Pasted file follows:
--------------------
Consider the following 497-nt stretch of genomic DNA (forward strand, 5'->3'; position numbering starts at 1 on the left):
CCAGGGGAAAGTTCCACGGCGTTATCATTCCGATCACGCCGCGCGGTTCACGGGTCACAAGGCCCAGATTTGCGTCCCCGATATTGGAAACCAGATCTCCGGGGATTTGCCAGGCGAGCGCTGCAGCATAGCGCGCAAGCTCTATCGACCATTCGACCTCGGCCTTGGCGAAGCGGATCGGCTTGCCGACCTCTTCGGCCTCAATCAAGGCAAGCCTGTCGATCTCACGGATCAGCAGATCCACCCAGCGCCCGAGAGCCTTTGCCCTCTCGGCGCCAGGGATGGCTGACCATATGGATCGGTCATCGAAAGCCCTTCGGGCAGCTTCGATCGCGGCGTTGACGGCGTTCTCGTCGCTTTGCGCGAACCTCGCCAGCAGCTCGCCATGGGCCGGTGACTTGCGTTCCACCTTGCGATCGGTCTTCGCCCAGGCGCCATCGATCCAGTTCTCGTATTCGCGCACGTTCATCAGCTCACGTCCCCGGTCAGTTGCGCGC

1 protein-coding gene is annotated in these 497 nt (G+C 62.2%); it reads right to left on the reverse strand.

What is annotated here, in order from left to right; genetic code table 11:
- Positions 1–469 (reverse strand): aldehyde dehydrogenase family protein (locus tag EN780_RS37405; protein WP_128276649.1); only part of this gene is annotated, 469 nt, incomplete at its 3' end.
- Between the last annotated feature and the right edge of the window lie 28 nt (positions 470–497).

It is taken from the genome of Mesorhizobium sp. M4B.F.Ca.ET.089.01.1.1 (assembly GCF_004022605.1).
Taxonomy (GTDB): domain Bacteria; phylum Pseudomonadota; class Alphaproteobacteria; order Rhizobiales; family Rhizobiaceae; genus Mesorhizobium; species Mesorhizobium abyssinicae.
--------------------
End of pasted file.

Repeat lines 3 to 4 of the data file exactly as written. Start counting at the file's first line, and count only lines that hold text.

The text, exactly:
1 protein-coding gene is annotated in these 497 nt (G+C 62.2%); it reads right to left on the reverse strand.

What is annotated here, in order from left to right; genetic code table 11: